In her work, Regnet is part of a team that takes inner-city children to a ropes course in the woods. There's a zipline, and it's high and long and daunting.

"The kids have to be pulled up, and when they're ready to stop they yell out, 'OK, stop now!'" said Regnet. "But we always say, 'Are you sure you don't want to go a bit further?' We try and talk them into it, because the goal is to have them experience life. Without crossing a comfort line, that's hard to do."

Are there limitations? Surely, said Vanessa Taback, a psychologist with the Yonkers public school system. In New York parents should already be cued into their kid's emotional readiness.

"It's not about age," Taback said. And then there is common sense: "What you need to be aware of is what's developmentally appropriate. Blood and guts flying out from the ceiling atop a 6-year old probably isn't the best thing."

Then again, she said, "At least if a parent is there, it can explained and grasped. Children can be very concrete. So they need an outlet to discuss these things. Haunted houses can be a lot of fun for young kids. So can Halloween. But it's valuable to have an adult nearby."

Halloween is about candy and masks, but it's also about crossing that comfort line: a crazy day when a kid can stroll through a haunted house, ring a doorbell and see the unfamiliar face of someone who gives him or her candy, talk about ghosts and goblins and things that go bump in the night. It should be a little scary; let them handle it.

More than ever, parents today seem obsessively determined to do more than merely observe and (if needed) explain. We unnecessarily hold our kids back a year of school in the name of "getting ahead." We present every member of every youth team with a season-ending medal, even if they went 0-11 and scored -23 goals. We kick off the school year by demanding principals place our precious darlings with just the right teacher in just the right environment with just the right classmates. We coddle and comfort and make certain no step will be taken without a fluffy pillow to fall back upon.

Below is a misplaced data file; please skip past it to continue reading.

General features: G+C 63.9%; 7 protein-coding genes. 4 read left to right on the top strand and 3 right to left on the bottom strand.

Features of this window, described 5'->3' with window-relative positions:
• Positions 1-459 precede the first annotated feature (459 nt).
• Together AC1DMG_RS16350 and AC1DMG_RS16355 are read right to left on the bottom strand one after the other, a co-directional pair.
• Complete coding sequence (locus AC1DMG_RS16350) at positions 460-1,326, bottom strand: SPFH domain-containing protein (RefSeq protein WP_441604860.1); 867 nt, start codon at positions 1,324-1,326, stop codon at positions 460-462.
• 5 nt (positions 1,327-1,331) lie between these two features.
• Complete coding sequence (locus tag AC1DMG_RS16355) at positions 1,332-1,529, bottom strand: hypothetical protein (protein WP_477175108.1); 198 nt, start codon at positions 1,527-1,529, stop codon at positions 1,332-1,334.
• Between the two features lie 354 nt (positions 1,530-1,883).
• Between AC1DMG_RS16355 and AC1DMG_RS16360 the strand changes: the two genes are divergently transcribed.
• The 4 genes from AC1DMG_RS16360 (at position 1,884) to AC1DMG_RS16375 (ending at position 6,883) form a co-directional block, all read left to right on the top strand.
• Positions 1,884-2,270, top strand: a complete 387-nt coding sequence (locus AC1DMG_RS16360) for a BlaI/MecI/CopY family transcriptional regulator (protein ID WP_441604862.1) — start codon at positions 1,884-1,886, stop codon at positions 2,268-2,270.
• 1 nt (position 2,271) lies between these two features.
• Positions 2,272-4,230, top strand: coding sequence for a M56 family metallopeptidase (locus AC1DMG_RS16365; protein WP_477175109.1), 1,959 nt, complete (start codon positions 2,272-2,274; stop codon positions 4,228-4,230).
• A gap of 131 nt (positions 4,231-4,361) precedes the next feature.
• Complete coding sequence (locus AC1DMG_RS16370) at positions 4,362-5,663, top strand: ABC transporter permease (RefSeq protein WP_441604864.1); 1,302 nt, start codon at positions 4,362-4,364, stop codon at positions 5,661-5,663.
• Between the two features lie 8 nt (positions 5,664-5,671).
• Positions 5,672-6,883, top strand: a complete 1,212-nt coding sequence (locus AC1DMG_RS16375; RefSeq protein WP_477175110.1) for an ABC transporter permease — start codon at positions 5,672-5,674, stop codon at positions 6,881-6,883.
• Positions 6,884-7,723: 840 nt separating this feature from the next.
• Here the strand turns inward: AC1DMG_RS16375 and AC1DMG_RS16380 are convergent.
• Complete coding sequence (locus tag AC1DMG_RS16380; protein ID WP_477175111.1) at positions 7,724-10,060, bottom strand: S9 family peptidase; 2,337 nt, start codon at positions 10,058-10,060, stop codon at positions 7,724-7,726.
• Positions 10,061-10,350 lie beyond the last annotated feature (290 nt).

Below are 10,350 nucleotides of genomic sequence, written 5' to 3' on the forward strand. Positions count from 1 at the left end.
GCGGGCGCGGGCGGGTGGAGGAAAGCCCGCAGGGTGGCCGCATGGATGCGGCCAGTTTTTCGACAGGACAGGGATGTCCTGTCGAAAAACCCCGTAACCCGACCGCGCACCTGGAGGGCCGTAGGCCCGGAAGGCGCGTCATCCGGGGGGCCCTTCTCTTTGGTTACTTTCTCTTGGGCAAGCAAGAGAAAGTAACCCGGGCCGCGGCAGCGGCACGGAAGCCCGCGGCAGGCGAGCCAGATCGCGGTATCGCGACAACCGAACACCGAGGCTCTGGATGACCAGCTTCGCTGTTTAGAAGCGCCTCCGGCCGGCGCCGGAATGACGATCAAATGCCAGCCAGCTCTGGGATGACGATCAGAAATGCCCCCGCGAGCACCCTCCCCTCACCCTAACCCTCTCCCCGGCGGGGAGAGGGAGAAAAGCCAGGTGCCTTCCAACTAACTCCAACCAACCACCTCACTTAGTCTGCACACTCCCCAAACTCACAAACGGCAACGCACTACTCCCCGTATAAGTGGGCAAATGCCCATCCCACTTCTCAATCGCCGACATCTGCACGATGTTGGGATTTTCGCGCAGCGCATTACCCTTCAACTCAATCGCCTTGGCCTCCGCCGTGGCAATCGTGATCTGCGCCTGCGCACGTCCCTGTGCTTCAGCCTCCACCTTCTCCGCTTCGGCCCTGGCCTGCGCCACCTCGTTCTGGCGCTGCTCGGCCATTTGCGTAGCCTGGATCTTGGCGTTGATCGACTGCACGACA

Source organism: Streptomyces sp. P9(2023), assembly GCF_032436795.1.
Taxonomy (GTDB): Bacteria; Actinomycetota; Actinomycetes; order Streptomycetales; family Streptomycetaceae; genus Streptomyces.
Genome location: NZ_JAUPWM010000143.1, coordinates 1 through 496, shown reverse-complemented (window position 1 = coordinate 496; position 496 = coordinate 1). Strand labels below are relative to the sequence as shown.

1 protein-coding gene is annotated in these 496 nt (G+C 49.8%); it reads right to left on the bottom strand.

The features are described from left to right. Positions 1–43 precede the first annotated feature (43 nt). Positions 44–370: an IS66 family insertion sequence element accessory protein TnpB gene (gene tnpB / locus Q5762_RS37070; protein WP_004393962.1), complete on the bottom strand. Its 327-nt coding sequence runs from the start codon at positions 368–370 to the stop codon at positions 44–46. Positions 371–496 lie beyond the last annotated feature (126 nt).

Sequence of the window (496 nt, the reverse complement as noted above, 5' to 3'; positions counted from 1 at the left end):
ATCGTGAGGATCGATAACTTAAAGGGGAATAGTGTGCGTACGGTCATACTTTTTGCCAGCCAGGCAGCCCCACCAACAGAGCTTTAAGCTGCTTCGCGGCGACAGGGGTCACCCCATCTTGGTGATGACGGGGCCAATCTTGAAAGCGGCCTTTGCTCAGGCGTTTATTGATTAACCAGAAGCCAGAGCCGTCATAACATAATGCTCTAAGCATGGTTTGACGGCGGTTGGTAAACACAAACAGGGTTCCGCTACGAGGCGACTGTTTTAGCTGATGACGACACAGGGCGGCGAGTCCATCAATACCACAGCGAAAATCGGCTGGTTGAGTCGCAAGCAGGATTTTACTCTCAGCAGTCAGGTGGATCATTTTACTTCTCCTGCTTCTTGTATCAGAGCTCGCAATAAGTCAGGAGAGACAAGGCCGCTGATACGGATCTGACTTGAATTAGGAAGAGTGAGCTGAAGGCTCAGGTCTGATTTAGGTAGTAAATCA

Well, to hell with that. Unless your child is absolutely petrified beyond belief (like, ahem, my son), find the nearest haunted house, plunk down the $20 and take your children for the most frightening little walk of their lives.

Then watch as they scream their heads off -- and rave about it right after.

Follow us on Twitter @CNNOpinion.

Join us on Facebook/CNNOpinion.

The opinions expressed in this commentary are solely those of Jeff Pearlman.

ADVERTISEMENT
Part of complete coverage on
July 30, 2014 -- Updated 1941 GMT (0341 HKT)
Stuart Gitlow says pot is addictive and those who smoke it can experience long-term psychiatric disease.
July 30, 2014 -- Updated 1645 GMT (0045 HKT)
Gabby Giffords and Katie Ray-Jones say "Between 2001 and 2012, more women were shot to death by an intimate partner in our country than the total number of American troops killed in the Iraq and Afghanistan wars combined."
July 29, 2014 -- Updated 2357 GMT (0757 HKT)
Alan Elsner says Secretary Kerry's early cease-fire draft was leaked and presented as a final document, which served the interests of hard-liners on both sides who don't want the Gaza war to stop.
July 30, 2014 -- Updated 1158 GMT (1958 HKT)
Vijay Das says Medicare is a success story that could provide health care for everybody, not just seniors
July 30, 2014 -- Updated 1818 GMT (0218 HKT)
Rick Francona says Israel seems determined to render Hamas militarily ineffective.
July 30, 2014 -- Updated 1743 GMT (0143 HKT)
S.E. Cupp says the entrepreneur and Dallas Mavericks owner thinks for himself and refuses to be confined to an ideological box.
July 30, 2014 -- Updated 1311 GMT (2111 HKT)
A Christian group's anger over the trailer for "Black Jesus," an upcoming TV show, seems out of place, Jay Parini says
July 30, 2014 -- Updated 2028 GMT (0428 HKT)
LZ Granderson says the cyber-standing ovation given to Robyn Lawley, an Australian plus-size model who posted unretouched photos, shows how crazy Americans' notions of beauty have become
July 30, 2014 -- Updated 1939 GMT (0339 HKT)
Carol Dweck and Rachel Simmons: Girls tend to have a "fixed mindset" but they should have a "growth mindset."
July 28, 2014 -- Updated 1156 GMT (1956 HKT)
A crisis like the Gaza conflict or the surge of immigrants can be an opportunity for a lame duck president, writes Julian Zelizer